Seeds are all too often the neglected cousins of nuts.
Which I get, because, with the exception of pumpkin seeds, they don’t quite make for easy snacking opportunities. But if you aren’t including seeds in your daily life, you’re missing out on some amazing benefits.
I typically recommend that my clients consume an omega-3 rich seed daily, either hemp seeds, chia or ground flax. So let’s get schooled on all that is amazing about chia.
Health Benefits of Chia Seeds
Chia seeds are a total powerhouse food: these tiny black seeds were cherished by the Aztecs and Mayans in the past for their great ability to provide energy, and actually the word “chia” in Mayan means “strength”.
Despite their size, chia seeds are incredibly nutrient-dense and provide a ton of health benefits to our bodies.
Omega 3 in ground vs. whole chia seeds
Next time you’re at the grocery aisle, you might want to choose the ground version of chia seeds rather than the whole form if you’re looking for anti-inflammatory omega 3 fatty acids.
Why is that? In one study , milled chia seeds increased absorption of ALA and EPA, omega-3 fatty acid levels, in the blood by 58% and 39% compared to whole chia seeds. In another, in postmenopausal women, intake of ground chia seeds also resulted in an increase in omega-3 fatty acids.
This difference is worth noting, because omega-3 fatty acids decrease inflammation in the body, can improve risk factors for heart disease, and are crucial for brain growth and development in infants. We typically don’t consume nearly as many omega-3 fatty acids as we do omega-6 fatty acids, and this imbalance can increase inflammation in the body.
Fibre and protein in chia seeds
Chia is low in absorbable carbohydrates and high in fibre; two tablespoons of chia seeds contains roughly 7.5 g of fibre. This is an impressive way to get closer to your daily intake: 25g for women and 38 g for men. This fibre helps to slow blood sugar rise, stabilize appetite, lower cholesterol, regulate digestion and feed beneficial bacteria in the gut. If fibre is what you seek, consume chia either ground or whole.
Two tablespoons of chia seeds also contains about 3.5 g of protein, which along with other protein-rich foods, will help keep you energized and fuel growth and repair. Protein is best harnessed in the ground form of chia.
Nutritional Value of Chia Seeds
In addition to fibre, protein and omega 3 fatty acids, chia seeds also contain a host of vitamins and minerals. Two tablespoons of chia seeds contains:
- 1.6mg iron for building red blood cells
- 1mg of zinc for supporting gut and immune function
- 200 micrograms of energizing copper, almost 25% of your daily needs
- 12 micrograms of anti-inflammatory selenium, about 20% of your daily needs
And that’s just a few of the benefits…here’s more!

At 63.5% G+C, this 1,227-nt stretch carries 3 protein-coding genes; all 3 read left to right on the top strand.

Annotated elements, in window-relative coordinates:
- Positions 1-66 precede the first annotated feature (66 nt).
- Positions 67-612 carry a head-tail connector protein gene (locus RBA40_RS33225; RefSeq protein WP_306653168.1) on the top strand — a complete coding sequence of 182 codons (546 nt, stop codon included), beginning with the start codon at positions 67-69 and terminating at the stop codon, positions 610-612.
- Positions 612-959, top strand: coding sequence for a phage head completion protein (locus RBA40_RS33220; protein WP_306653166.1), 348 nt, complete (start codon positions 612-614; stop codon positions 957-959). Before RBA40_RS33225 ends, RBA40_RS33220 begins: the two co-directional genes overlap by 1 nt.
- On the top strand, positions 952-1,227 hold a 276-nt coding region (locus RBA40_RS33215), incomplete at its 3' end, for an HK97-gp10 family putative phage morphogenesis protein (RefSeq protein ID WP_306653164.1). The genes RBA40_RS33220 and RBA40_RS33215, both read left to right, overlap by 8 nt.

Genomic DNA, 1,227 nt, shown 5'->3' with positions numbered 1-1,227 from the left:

Chia Seed Health Benefits
Chia seeds may help reduce blood sugar
Blood sugar is not something most of us think about unless we have diabetes. However, when blood sugar levels are consistently high throughout the day, it can contribute to chronic disease risk. Blood sugar control is important to prevent diabetes and improve health outcomes in those with diabetes. Temporary blood sugar spikes after meals, especially those high in processed foods, can cause crashes which makes us feel lethargic.
Rather than making us feel tired, foods should fuel our bodies with stable energy throughout our day. To combat this, we need to choose foods that can help regulate our blood sugar levels.
In general, meals with enough protein and healthy fats help us prevent those crashes. Specific foods like chia seeds too can also play a huge role. Researchers have found that chia seed-containing bread lowered rises in blood sugar after a meal, when compared to non-chia seed-containing bread. Although it’s just one simple ingredient, it can make a great impact on your health.
Chia seeds for bone health
When people think of the foods associated with healthy bones, they typically think of milk, yogurt and cheese…not often do they think about chia seeds. There are so many amazing plant foods that contain considerable amounts of bone-loving minerals like calcium and phosphorous, and chia is no exception.
Chia seeds contain 136mg of calcium and 186mg of phosphorous in two tablespoons, which, in combination with other calcium-rich foods like firm tofu, collard greens, fortified plant milks and yogurts, can help you protect your bones.
How eat more chia seeds
Chia seeds are incredibly good for you, and they couldn’t be easier to incorporate into your daily routine. Their fibre contributes a unique gelling ability that allows you to make bubble tea-like beverages, easy puddings and almost instant jams.
Try these five easy ways to get more chia seeds into your day:
- Add them to porridge, oatmeal or cereal with a little extra liquid to account for gelling
- Enjoy a chia fresca to cool off when the weather is warm
- Streamline your morning with a tropical chia pudding for breakfast
- Make a low sugar chia jam for your toast
- Bake them into homemade muffins
Are you a chia fan? Be sure to tag me in your creations on Instagram!